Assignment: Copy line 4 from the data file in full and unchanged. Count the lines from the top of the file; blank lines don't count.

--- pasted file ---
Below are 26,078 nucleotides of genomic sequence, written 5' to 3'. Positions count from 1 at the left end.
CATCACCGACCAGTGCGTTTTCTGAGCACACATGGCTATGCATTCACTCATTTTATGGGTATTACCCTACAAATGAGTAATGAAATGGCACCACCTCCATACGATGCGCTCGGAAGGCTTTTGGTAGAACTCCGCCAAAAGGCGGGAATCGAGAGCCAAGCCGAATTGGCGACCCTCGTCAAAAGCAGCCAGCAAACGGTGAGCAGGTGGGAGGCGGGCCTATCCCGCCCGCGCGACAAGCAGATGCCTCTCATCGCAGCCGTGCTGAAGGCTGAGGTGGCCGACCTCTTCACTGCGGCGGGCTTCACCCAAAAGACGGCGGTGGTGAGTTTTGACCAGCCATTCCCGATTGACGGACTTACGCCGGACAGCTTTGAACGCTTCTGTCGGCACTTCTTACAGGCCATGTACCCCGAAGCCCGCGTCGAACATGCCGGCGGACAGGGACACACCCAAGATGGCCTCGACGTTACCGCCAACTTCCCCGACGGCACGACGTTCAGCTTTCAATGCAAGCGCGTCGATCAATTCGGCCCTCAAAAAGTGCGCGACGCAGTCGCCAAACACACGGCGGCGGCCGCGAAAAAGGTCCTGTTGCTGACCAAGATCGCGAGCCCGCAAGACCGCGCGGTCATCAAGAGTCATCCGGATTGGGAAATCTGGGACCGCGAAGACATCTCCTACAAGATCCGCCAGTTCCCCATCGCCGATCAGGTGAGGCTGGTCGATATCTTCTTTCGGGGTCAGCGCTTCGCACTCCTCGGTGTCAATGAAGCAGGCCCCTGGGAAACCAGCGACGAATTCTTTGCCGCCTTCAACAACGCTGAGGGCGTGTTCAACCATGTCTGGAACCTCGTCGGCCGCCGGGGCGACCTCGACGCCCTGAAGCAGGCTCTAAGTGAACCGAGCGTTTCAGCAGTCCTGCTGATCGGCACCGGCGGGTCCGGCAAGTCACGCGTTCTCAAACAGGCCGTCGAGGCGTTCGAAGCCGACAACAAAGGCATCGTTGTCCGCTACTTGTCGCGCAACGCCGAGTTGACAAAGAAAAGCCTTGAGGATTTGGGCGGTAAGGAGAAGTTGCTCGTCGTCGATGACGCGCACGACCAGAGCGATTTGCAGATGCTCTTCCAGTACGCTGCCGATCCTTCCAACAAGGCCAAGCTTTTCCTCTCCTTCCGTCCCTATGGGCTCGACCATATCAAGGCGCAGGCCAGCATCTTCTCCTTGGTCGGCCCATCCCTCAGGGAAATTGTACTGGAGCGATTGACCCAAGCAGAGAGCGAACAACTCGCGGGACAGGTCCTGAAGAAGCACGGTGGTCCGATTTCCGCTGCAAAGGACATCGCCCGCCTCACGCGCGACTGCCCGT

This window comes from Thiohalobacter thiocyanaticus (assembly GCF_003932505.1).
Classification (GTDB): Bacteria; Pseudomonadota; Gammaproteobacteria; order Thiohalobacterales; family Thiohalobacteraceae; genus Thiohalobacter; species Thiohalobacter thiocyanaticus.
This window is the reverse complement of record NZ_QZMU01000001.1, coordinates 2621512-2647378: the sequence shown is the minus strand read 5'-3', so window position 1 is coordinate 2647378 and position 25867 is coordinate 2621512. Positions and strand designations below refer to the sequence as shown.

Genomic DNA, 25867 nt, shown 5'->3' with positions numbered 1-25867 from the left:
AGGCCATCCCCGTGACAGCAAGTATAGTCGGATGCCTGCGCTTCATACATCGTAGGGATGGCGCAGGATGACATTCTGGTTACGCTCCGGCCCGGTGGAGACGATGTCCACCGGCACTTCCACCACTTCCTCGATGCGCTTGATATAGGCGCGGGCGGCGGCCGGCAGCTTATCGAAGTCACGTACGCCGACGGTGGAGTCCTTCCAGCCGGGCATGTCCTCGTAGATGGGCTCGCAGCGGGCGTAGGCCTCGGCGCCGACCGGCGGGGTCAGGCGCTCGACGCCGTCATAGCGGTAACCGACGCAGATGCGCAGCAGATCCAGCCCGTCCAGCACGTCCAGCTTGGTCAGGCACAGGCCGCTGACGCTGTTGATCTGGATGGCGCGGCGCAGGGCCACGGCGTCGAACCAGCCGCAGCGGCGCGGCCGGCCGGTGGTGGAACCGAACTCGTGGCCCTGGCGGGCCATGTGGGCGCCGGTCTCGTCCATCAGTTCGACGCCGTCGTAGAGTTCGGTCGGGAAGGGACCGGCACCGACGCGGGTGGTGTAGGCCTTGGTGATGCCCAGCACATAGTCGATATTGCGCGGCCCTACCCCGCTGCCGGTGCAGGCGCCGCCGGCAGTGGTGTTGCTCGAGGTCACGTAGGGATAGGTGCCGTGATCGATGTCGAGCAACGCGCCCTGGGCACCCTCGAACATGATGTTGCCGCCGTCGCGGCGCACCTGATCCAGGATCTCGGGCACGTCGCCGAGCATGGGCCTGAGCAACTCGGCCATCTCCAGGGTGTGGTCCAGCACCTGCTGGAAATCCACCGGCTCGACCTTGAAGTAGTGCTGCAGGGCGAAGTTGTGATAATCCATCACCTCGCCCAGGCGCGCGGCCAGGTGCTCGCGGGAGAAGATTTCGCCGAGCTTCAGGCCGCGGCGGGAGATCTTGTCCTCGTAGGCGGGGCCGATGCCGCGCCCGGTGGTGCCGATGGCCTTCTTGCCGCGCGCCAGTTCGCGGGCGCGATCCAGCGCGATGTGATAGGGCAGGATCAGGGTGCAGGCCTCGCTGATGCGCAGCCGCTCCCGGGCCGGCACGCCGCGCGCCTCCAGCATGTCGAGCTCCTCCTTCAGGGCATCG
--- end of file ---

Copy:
Classification (GTDB): Bacteria; Pseudomonadota; Gammaproteobacteria; order Thiohalobacterales; family Thiohalobacteraceae; genus Thiohalobacter; species Thiohalobacter thiocyanaticus.